• 6 months worth of company bank statements showing average income of around 82,000,000 COP/month (100 times the legal minimum wage).
  • Passport style photo to be uploaded digitally with the online application.

It should be noted that the PDF document should be no larger than 3MB and submitted as one single document.

Step 3- Submit the application

Submitting your application should be a pretty straight forward process.  

Just go to ( and fill in the online form.  It is self-explanatory and shouldn’t be too difficult once you have all of the correct documents.

Step 4- Paying for your visa

The cost of the M5 visa is $282 USD (about 877,000 COP).  You will need to make 2 payments online. The first payment is made when you submit the application.  This is a payment of $52 USD, then once the online application is approved you will pay the remaining balance of $230 USD.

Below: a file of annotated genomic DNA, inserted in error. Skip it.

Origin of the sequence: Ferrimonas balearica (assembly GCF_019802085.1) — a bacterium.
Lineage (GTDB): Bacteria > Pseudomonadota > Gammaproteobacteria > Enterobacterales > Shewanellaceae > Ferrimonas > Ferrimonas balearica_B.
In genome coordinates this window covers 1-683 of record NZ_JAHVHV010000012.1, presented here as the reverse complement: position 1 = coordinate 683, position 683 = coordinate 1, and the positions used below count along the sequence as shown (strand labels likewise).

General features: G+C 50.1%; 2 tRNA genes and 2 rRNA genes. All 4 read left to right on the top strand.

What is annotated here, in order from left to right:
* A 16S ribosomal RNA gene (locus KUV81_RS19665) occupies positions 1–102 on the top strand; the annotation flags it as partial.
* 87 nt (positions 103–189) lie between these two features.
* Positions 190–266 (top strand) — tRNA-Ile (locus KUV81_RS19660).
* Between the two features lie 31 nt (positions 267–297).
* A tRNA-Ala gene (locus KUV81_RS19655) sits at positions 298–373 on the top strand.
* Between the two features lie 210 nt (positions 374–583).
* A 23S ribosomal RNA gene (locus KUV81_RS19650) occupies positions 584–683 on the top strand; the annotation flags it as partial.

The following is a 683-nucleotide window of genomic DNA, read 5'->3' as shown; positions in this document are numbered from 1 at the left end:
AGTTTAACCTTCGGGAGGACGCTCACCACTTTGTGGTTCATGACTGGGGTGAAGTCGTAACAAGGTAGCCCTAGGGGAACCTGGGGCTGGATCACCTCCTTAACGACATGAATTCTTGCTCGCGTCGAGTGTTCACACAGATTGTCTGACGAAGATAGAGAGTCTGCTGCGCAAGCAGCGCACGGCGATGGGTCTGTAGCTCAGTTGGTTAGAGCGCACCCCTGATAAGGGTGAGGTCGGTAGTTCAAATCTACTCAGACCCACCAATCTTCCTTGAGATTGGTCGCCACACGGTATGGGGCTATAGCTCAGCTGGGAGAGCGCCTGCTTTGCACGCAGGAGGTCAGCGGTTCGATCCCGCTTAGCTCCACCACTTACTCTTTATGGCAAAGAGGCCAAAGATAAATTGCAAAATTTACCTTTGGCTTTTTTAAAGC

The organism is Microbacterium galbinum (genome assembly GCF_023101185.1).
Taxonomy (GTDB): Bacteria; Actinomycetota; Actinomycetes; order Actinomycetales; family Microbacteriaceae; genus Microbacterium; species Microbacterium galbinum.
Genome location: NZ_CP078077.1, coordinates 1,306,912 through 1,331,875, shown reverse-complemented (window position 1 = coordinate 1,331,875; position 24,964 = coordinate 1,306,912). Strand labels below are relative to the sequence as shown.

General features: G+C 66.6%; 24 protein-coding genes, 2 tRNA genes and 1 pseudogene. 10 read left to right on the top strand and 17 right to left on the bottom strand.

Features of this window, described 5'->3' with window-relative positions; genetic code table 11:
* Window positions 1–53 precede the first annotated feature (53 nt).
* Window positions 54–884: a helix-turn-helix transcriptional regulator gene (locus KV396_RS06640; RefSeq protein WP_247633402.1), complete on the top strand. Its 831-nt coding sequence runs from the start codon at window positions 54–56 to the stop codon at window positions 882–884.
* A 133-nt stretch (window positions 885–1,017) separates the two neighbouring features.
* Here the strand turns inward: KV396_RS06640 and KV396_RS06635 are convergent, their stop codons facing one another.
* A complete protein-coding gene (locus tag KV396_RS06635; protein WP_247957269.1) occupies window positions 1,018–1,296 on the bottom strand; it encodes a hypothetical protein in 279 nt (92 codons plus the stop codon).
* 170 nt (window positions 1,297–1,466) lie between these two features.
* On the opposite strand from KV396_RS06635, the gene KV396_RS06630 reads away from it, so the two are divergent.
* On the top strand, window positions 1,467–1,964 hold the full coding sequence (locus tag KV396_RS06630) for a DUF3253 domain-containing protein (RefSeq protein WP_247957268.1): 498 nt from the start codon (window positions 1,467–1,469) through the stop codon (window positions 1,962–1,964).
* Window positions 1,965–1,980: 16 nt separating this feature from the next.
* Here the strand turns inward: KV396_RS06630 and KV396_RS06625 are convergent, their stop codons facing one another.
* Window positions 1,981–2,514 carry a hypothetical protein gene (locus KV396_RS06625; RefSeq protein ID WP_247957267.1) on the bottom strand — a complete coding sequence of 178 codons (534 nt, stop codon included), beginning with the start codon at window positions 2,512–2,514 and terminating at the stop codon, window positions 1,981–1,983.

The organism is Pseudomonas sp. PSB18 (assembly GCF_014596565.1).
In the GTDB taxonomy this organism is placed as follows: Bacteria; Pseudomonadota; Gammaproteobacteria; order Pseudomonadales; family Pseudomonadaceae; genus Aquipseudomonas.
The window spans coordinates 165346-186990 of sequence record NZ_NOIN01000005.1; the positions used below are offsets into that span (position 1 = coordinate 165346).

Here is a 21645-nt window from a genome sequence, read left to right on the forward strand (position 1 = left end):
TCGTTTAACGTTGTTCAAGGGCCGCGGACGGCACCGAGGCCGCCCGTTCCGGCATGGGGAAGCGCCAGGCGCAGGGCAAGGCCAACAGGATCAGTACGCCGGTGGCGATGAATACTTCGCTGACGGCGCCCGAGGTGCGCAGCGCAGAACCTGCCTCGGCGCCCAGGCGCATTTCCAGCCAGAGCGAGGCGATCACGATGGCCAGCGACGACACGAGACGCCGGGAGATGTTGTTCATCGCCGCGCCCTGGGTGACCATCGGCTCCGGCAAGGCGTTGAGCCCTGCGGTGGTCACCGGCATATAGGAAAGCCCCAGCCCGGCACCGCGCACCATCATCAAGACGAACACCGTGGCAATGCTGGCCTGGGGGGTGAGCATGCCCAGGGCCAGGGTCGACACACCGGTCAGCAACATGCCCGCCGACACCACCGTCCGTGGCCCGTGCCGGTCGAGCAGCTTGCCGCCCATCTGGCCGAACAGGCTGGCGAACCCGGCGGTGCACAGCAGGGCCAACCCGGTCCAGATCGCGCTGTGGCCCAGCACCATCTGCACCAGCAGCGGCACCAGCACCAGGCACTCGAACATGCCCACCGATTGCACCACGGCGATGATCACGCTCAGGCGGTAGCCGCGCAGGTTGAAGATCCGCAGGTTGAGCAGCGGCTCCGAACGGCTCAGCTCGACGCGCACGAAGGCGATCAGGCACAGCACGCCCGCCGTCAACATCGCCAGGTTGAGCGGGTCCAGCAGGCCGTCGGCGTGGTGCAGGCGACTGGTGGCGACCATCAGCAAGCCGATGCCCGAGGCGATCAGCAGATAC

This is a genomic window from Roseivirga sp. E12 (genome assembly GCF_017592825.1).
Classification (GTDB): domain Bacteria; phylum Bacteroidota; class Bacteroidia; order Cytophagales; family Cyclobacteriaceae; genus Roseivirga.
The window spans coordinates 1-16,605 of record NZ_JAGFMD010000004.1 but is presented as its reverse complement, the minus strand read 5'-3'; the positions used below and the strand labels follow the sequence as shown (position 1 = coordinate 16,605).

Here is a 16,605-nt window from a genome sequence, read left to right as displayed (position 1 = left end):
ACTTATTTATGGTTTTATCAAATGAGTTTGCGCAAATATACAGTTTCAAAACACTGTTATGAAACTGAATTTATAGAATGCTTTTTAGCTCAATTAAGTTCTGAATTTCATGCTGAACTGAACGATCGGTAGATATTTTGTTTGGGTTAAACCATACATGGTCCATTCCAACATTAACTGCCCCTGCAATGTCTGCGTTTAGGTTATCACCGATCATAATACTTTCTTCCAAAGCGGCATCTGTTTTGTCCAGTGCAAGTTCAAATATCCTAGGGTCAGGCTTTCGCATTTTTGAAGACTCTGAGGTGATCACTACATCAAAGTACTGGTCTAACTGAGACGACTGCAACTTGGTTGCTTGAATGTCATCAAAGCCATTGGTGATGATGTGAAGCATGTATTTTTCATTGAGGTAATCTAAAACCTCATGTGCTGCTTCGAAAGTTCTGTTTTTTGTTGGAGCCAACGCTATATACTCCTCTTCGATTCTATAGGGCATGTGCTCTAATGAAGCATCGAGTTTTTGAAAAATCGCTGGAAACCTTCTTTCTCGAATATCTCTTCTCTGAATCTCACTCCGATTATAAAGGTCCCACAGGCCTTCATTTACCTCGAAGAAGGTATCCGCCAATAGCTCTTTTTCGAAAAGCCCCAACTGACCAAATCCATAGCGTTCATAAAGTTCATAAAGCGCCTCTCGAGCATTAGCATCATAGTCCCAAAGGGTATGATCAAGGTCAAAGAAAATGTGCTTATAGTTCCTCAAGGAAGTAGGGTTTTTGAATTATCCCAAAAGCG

I found that a payment needed to be done from a Colombian bank account, or someone with a PSE account.  The Migration website states you can pay by Servibanca, Banco GNB Sudameris, or at a consular office; but I had some issues with these options. From personal experience, I found the easiest way was to get my employer to pay for it and reimburse them. If you are lucky, you might even find an employer who will offer to pay the visa for you.  Another option is to get a Colombian friend to help, or go through a visa application company.

Step 5- Getting your visa in your passport

Once the visa has been approved and paid for, you need to travel to Bogotá to retrieve it.  You need to go to the main Migration office in Bogotá. The address is: Avenida 19 # 98-03, Torre 100 Edificio, Piso 3.